How to: Warm-up Sets for Maximum Results

First allow me to clarify that this does not cover (nor constitute) a more general warm-up which everyone should be doing before hitting the weights: this covers specific warm-ups for a particular exercise or movement.

With that minor caveat out of the way, onwards!


The problem

Let me start off with an observation: Most people have no idea how to train heavy. The odds are that includes you (sorry) – but not to fear, help is at hand!

The amount of times I see people going TO OR NEAR-TO FAILURE on warm-up sets is staggering: How do you guys expect to see improvement (see previous blog post: Progressive Overload) if you waste your energy, insistent on “feeling the burn”, warming up?!


… Okay, okay, calm down Chris.

Let’s start with some definitions of specific warm-ups (from Google ‘define:’)

“Gradually prepares your body and mind for the workout.  Elevates body temperature and increases circulation of blood and oxygen throughout your body.  The intensity level of the warm-up is very low.  Performing a warm-up prior to your workout reduces the risk of injury. …”

“… a gradual increase in the intensity of exercise to allow physiological processes to prepare for greater energy outputs.”

“Movements and/or movement phrases designed to raise the core body temperature and bring the mind into focus for the dance activities that follow.”

Okay, okay – so that last one about dancing is a bit tenuous. But it’s there for a very specific reason I’ll come to in a moment.


The main objectives of specific warm-ups

  1. Increase blood and oxygen circulation in the area worked by the specific movement;
  2. To allow the body to prepare for greater exertions (i.e. getting into the ‘flow’, or polishing motor patterns);
  3. To focus the mind on the specific activity for the greater exertions to come.

(This is not an exhaustive list; if you can think of more, feel free to chip-in in the comments section!)

As we can see, the third quote quite neatly addresses objective #3.


What this means – the Golden Rule

Re-read quote one. Did you see it? No? Read it again. What this means is that: “The intensity level of the warm-up is very low.” Bold. Italics. Underline.

Let’s be crystal clear about this: Doing lots of warm-up repetitions is a darn good idea (refer to objectives 2 and 3 above); but it does not take a significant load to achieve the first objective, and this is where 99% of gym-goers fall down.

If at any point a warm-up rep feels even slightly hard, even a teensy-weensy bit; park it. You’ve done enough (well, more likely, you’ve already overdone it, but let’s make the best of the situation).


Question: Which sets count as warm-up sets?

Answer: Any set that isn’t specifically defined in your programme (e.g if your target for that day is 5 sets, then those 5 sets are not warm-ups. If you’re shooting for a new rep max, the anything but the one max effort set counts as a warm-up)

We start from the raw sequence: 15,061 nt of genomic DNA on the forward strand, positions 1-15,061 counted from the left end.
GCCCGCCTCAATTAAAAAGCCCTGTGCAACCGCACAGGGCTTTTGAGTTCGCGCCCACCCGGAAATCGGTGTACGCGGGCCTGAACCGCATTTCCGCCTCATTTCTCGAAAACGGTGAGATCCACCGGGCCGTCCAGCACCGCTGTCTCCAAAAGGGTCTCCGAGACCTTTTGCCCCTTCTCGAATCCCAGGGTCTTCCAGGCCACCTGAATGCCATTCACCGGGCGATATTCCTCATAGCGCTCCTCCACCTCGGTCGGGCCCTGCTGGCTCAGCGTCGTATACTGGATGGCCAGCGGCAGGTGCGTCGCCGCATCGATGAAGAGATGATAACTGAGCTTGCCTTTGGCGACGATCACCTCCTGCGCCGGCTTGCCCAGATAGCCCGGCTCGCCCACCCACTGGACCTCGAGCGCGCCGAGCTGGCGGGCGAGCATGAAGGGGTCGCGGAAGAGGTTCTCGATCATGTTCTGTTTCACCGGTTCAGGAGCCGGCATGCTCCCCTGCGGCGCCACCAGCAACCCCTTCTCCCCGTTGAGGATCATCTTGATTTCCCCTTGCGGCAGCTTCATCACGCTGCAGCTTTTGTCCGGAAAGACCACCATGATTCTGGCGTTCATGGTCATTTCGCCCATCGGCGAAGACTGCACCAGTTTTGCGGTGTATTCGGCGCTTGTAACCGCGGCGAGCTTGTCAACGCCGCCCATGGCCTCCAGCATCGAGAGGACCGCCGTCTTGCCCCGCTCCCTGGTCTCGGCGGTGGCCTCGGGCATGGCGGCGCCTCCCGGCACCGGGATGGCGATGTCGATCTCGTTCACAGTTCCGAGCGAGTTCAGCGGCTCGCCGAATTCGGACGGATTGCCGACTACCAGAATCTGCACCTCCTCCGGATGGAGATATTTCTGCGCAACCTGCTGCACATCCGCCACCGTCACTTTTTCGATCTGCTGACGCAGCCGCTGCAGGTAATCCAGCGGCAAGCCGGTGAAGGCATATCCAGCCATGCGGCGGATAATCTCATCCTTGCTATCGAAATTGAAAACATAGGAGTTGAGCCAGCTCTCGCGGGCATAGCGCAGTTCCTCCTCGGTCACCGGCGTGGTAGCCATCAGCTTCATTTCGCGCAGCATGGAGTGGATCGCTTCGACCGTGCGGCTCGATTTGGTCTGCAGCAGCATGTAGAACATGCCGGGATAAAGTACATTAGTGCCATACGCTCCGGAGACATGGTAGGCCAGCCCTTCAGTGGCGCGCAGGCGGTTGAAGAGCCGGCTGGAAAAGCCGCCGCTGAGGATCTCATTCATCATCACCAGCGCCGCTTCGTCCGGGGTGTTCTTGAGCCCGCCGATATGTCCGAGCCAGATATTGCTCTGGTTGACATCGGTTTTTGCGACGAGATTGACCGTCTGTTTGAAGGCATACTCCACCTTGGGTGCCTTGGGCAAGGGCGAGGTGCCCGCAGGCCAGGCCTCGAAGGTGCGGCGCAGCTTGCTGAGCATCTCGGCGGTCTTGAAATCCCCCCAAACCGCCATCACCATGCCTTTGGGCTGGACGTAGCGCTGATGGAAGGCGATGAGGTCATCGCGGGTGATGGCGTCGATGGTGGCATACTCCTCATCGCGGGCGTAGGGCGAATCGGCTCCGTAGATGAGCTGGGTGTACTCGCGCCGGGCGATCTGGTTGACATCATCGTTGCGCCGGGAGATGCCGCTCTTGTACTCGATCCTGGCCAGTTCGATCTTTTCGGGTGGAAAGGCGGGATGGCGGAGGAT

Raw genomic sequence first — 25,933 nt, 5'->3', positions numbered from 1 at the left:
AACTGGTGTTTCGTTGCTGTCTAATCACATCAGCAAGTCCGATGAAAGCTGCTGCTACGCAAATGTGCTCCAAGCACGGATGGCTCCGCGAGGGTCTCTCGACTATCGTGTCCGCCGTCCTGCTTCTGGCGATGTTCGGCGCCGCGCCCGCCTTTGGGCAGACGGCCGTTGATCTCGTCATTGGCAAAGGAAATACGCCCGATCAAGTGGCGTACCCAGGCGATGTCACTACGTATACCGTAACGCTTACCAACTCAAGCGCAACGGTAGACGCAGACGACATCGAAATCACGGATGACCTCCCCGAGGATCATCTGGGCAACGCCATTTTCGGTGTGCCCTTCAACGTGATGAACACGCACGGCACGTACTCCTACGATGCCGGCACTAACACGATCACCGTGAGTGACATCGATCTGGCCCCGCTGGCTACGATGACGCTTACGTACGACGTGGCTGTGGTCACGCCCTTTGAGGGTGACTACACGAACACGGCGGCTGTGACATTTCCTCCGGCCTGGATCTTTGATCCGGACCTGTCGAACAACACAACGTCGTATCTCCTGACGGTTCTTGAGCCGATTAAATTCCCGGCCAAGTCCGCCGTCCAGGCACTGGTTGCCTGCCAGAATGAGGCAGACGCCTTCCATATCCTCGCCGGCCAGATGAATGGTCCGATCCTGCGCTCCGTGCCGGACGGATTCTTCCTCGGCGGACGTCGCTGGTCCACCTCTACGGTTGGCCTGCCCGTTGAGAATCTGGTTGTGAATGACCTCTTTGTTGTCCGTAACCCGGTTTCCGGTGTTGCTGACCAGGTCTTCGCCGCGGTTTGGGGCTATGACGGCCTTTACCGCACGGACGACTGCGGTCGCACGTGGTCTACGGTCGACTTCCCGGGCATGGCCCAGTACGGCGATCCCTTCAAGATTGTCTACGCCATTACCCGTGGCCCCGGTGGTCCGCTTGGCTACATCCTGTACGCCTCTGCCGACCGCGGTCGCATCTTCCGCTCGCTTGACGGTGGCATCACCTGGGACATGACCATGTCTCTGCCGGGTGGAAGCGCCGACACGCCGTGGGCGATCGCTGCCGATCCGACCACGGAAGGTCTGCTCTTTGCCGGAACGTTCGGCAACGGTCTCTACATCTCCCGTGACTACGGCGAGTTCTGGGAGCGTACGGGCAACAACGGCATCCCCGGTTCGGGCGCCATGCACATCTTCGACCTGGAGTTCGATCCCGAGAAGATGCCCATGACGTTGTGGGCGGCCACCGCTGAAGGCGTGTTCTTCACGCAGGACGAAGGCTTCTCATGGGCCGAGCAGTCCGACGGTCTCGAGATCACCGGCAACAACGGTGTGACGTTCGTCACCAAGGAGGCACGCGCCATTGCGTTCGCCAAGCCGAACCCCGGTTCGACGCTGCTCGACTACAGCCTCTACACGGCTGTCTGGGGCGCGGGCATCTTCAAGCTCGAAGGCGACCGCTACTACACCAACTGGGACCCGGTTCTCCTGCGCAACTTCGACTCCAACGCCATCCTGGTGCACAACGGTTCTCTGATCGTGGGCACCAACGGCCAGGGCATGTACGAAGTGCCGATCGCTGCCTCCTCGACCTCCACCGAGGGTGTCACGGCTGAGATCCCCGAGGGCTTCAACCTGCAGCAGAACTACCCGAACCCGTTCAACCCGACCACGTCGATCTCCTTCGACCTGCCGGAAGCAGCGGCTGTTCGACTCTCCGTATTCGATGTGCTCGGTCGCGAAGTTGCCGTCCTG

Further information (or, back-up sources)

For those of you who think I’m talking like a quack, let me point you to a few external articles on this very subject (there are quite a few, but these are my pick-of-the-bunch):

Fast forward to point 3 of 6: Here, Dave Tate gives you some sample numbers for a guy shooting for a new 300lb (~136kg) bench press PR, and has some choice quotes on most people warm-up technique. The article concludes:

“According to Tate, the smart lifter primes technique, activates the nervous and muscular systems, and gets the job done. The stupid lifter gets pinned.”


(If you’re going to disagree with Dave Tate, best do it when his back is turned)


In his awesome e-book on strength training, Jim Wendler advises the following:

“• 1×5 @ 40%

• 1×5 @ 50%

• 1×3 @ 60%

• Work sets

The purpose of a warm-up is to prepare yourself for a great day of work sets – not an average one. You really shouldn’t need too many warm-up sets to prepare yourself for your work sets.”

It’s worth noting than Jim gives us some actual numbers: See that the top warm-up weight he advises is 60% of your training max (technically this is not quite your one rep max, but it’s hardly worth fussing about for our purposes). This means if your max bench is 315lbs, your top warm-up weight is only 190lbs or 84 kilos, and for a meagre 3 reps!

Quote of the day: straight from T-Nation: “If you don’t know who Jim Wendler is, you’re probably not very strong.”



Well, there’s not really much to summarise today folks – but please recap those objectives of warming up. If you take the advice written here, you’ll be posting new PR’s in no time!

– fullcirclestrength

One thought on “How to: Warm-up Sets for Maximum Results

  1. Pingback: Weight Training 101: A beginner guide (PART 1) | fullcirclestrength

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